Highways England has appointed Tim Jones as project director for the new £4bn Lower Thames Crossing tunnnel scheme.
Jones’ appointment comes at a critical time for the project as the government seeks pilot projects to be delivered via its new private finance mechanism – labelled PF2. In May he will leave his role as chief executive of Connect Plus, which since 2009 has held the £6bn, 30 year DBFO contract to maintain and operate the M25.
Last year’s Autumn Statement revealed that the Infrastructure & Projects Authority (IPA) is to develop a new pipeline of projects that would be suitable for delivery through the PF2 scheme, and which is likely to include the Lower Thames Crossing. This list is due to be published this spring.
IPA senior advisor Keith Waller told New Civil Enigneer in December that no public project was on or off the table for consideration as a privately-financed scheme. “Some things currently slated to be publicly financed could be PF2,” he said, before pointing to the £22.5bn education programme to 2020/21 alongside major civils infrastructure such as the Lower Thames Crossing.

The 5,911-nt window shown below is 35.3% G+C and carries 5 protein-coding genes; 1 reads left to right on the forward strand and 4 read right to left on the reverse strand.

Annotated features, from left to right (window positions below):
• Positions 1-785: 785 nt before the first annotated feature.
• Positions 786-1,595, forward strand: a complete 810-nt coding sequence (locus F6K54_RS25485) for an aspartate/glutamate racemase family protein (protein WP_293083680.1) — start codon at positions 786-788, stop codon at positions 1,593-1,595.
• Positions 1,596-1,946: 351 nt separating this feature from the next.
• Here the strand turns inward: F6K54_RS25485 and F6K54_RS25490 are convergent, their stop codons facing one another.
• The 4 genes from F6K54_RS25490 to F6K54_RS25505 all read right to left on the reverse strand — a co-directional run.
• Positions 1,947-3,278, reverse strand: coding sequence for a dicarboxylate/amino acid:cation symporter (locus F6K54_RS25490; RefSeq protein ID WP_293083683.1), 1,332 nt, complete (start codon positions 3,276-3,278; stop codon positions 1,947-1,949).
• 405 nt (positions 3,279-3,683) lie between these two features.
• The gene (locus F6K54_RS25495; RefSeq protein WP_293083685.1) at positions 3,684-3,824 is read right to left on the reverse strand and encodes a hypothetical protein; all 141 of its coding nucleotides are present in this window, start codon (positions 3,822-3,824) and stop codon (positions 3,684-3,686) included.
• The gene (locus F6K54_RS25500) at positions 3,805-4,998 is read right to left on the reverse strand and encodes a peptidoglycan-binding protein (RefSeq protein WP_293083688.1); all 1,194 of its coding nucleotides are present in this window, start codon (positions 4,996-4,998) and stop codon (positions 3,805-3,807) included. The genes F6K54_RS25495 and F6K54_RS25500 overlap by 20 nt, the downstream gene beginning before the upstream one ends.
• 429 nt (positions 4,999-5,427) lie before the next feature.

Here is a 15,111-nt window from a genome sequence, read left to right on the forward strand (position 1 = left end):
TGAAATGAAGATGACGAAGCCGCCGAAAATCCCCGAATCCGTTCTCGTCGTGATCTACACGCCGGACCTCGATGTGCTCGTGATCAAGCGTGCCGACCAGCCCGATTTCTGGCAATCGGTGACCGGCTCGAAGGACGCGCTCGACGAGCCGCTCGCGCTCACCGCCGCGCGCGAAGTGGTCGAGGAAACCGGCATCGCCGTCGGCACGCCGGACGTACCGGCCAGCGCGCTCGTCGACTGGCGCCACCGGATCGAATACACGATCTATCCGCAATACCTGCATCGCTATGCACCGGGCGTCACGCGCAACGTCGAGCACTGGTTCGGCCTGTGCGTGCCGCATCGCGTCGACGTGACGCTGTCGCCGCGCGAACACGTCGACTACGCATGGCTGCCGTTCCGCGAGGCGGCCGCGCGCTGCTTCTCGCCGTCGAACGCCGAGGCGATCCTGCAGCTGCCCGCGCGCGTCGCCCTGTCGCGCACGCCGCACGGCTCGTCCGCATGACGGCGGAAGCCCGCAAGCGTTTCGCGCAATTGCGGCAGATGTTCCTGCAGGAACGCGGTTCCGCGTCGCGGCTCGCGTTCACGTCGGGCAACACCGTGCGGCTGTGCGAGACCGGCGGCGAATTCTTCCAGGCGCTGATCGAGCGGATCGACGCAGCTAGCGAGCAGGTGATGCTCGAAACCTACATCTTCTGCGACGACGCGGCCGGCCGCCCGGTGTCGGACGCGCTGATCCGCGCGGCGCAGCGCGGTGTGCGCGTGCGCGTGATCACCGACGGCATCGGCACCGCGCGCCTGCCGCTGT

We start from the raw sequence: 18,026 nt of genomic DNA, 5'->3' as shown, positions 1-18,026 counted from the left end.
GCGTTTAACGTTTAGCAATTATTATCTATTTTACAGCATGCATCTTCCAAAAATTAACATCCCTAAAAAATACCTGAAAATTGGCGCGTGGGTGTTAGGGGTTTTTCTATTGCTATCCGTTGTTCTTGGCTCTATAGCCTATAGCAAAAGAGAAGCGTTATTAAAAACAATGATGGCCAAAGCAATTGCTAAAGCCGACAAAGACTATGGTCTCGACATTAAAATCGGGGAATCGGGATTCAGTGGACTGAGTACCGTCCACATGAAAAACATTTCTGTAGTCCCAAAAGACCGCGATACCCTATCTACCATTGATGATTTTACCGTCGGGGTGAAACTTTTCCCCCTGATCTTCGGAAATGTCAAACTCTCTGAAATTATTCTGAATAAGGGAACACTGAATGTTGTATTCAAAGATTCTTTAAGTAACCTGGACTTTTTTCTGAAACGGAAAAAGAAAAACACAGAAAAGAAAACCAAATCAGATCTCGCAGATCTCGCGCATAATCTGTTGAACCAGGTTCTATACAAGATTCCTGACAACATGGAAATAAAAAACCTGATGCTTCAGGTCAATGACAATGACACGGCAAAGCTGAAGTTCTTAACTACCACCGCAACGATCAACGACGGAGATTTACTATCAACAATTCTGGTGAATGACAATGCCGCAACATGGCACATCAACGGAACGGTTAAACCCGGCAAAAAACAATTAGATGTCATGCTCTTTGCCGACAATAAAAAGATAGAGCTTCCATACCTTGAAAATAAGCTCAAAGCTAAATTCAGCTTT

Waller stressed that schemes would not be packaged up in such a way as to purely woo investors, a criticism levelled at schemes delivered through the traditional, and out of favour, Private Finance Initiative.
“The demand [from investors] is already there,” he said. “So we are not doing this to give a rate of return to investors. We are doing it to benefit the nation. If an opportunity to put a finance package together arises, that’s good. But not as a means to an end.”
Lower Thames Crossing proposed tunnel route
Highways England has proposed the new road crossing be carried beneath the Thames via bored tunnel.
The preferred route would provide a dual carriageway connection from junction 1 of the M2 to the M25 between junctions 29 and 30, crossing under the River Thames just east of Gravesend and Tilbury.